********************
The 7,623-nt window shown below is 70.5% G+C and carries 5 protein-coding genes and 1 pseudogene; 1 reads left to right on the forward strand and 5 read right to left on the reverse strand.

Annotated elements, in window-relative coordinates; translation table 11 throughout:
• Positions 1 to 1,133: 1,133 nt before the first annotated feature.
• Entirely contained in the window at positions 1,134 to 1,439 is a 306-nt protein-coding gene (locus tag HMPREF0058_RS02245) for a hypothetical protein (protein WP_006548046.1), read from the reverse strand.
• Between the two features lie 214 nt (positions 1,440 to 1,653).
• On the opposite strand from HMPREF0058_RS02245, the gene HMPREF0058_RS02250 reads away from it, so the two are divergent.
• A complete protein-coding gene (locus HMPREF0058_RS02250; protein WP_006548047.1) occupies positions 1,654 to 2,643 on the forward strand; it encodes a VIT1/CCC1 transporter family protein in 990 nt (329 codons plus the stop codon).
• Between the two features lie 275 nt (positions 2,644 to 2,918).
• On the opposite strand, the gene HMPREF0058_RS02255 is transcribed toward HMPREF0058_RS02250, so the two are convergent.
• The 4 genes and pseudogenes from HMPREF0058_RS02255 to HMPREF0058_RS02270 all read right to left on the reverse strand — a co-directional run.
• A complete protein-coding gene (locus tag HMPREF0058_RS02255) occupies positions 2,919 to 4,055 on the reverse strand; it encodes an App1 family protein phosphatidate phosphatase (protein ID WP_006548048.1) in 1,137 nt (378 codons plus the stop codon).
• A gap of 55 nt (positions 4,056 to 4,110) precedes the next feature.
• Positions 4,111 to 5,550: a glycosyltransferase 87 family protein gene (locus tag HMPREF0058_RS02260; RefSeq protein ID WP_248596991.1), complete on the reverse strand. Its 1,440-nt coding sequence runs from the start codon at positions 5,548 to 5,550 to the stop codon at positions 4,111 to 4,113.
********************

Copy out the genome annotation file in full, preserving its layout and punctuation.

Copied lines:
The 7,623-nt window shown below is 70.5% G+C and carries 5 protein-coding genes and 1 pseudogene; 1 reads left to right on the forward strand and 5 read right to left on the reverse strand.

Annotated elements, in window-relative coordinates; translation table 11 throughout:
• Positions 1 to 1,133: 1,133 nt before the first annotated feature.
• Entirely contained in the window at positions 1,134 to 1,439 is a 306-nt protein-coding gene (locus tag HMPREF0058_RS02245) for a hypothetical protein (protein WP_006548046.1), read from the reverse strand.
• Between the two features lie 214 nt (positions 1,440 to 1,653).
• On the opposite strand from HMPREF0058_RS02245, the gene HMPREF0058_RS02250 reads away from it, so the two are divergent.
• A complete protein-coding gene (locus HMPREF0058_RS02250; protein WP_006548047.1) occupies positions 1,654 to 2,643 on the forward strand; it encodes a VIT1/CCC1 transporter family protein in 990 nt (329 codons plus the stop codon).
• Between the two features lie 275 nt (positions 2,644 to 2,918).
• On the opposite strand, the gene HMPREF0058_RS02255 is transcribed toward HMPREF0058_RS02250, so the two are convergent.
• The 4 genes and pseudogenes from HMPREF0058_RS02255 to HMPREF0058_RS02270 all read right to left on the reverse strand — a co-directional run.
• A complete protein-coding gene (locus tag HMPREF0058_RS02255) occupies positions 2,919 to 4,055 on the reverse strand; it encodes an App1 family protein phosphatidate phosphatase (protein ID WP_006548048.1) in 1,137 nt (378 codons plus the stop codon).
• A gap of 55 nt (positions 4,056 to 4,110) precedes the next feature.
• Positions 4,111 to 5,550: a glycosyltransferase 87 family protein gene (locus tag HMPREF0058_RS02260; RefSeq protein ID WP_248596991.1), complete on the reverse strand. Its 1,440-nt coding sequence runs from the start codon at positions 5,548 to 5,550 to the stop codon at positions 4,111 to 4,113.